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Pinworm test

A pinworm test is a method used to identify a pinworm infection. Pinworms are small, thin worms that commonly infect young children, although anyone can be infected.

How the Test is Performed

When a person has a pinworm infection, adult pinworms live in the intestine and colon. At night, the female adult worms deposit their eggs outside the rectum or anal area.

One way to detect pinworms is to shine a flashlight on the anal area. The worms are tiny, white, and threadlike. If none are seen, check for 2 or 3 additional nights.

The best way to diagnose this infection is to do a tape test. The best time to do this is in the morning before bathing, because pinworms lay their eggs at night.

Steps for the test are:

  • Firmly press the sticky side of a 1-inch (2.5 centimeters) strip of cellophane tape over the anal area for a few seconds. The eggs stick to the tape.
  • The tape is then transferred to a glass slide, sticky side down. Put the piece of tape in a plastic bag and seal the bag.
  • Wash your hands well.
  • Take the bag to your health care provider. The provider needs to check the tape to see if there are eggs.

The tape test may need to be done on 3 separate days to improve the chances of detecting the eggs.

You may be given a special pinworm test kit. If so, follow instructions on how to use it.

How to Prepare for the Test

No special preparation is necessary.

How the Test will Feel

The skin around the anus may have minor irritation from the tape.

Why the Test is Performed

This test is performed to check for pinworms, which can cause itching in the anal area.

What Abnormal Results Mean

If adult pinworms or eggs are found, the person has a pinworm infection. Usually the whole family needs to be treated with medicine. This is because pinworms are easily passed back and forth between family members.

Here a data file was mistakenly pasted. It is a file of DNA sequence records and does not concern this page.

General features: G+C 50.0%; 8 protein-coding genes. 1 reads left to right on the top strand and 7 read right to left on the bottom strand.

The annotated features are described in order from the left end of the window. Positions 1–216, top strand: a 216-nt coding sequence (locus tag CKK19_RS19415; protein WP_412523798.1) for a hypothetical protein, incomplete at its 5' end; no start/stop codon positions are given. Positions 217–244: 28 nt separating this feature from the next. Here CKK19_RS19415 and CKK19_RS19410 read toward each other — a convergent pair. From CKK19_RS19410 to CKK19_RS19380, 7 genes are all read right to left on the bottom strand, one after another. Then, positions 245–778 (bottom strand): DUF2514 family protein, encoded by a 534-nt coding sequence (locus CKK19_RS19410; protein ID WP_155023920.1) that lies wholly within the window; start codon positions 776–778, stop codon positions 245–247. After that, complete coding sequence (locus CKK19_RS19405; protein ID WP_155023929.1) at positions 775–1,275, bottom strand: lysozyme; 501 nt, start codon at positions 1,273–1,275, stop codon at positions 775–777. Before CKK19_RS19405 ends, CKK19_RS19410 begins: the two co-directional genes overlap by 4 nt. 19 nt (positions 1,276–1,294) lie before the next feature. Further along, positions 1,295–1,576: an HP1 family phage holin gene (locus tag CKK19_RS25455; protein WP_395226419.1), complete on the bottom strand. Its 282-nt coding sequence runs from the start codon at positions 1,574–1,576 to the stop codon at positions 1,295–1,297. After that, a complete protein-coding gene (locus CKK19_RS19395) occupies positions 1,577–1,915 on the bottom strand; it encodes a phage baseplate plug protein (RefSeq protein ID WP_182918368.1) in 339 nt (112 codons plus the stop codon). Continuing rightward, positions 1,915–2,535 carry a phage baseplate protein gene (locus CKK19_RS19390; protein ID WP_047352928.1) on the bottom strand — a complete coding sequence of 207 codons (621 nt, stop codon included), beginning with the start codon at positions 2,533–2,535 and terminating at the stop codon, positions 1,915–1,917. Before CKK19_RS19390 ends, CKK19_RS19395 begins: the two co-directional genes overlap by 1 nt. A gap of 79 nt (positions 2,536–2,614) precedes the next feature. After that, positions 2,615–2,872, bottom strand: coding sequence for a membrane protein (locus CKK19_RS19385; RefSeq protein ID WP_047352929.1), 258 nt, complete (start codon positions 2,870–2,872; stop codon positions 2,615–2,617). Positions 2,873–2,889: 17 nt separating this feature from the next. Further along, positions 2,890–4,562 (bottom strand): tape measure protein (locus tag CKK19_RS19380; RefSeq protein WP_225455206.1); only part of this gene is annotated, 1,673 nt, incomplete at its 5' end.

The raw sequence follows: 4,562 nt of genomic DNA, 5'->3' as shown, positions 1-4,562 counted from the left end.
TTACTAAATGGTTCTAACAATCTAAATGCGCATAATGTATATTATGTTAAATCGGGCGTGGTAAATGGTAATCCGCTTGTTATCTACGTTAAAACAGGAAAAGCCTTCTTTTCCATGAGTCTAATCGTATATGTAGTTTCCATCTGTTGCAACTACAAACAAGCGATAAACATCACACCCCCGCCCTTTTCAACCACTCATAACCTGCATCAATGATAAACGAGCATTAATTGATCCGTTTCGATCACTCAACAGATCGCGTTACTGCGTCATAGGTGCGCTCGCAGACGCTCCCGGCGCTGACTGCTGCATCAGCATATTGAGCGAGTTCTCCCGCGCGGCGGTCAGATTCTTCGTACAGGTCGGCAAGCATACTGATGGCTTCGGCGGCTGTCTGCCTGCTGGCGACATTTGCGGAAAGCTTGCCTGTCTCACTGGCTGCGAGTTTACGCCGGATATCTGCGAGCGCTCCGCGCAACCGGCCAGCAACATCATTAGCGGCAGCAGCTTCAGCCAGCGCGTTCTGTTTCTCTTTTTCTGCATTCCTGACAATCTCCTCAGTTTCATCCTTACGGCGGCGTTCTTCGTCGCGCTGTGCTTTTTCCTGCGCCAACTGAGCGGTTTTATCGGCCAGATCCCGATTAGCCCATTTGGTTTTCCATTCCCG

Risks

There are no risks with this test.

Alternative Names

Oxyuriasis test; Enterobiasis test; Tape test

References

Dent AE, Kazura JW. Enterobiasis (Enterobius vermicularis). In: Kliegman RM, Stanton BF, St. Geme JW, Schor NF, eds. Nelson Textbook of Pediatrics. 20th ed. Philadelphia, PA: Elsevier; 2016:chap 294.

Maguire JH. Intestinal nematodes (roundworms). In: Bennett JE, Dolin R, Blaser MJ, eds. Mandell, Douglas, and Bennett's Principles and Practice of Infectious Diseases. 8th ed. Philadelphia, PA: Elsevier Saunders; 2015:chap 288.

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Review Date 7/13/2016

Updated by: Linda J. Vorvick, MD, Medical Director and Director of Didactic Curriculum, MEDEX Northwest Division of Physician Assistant Studies, Department of Family Medicine, UW Medicine, School of Medicine, University of Washington, Seattle, WA. Also reviewed by David Zieve, MD, MHA, Isla Ogilvie, PhD, and the A.D.A.M. Editorial team.

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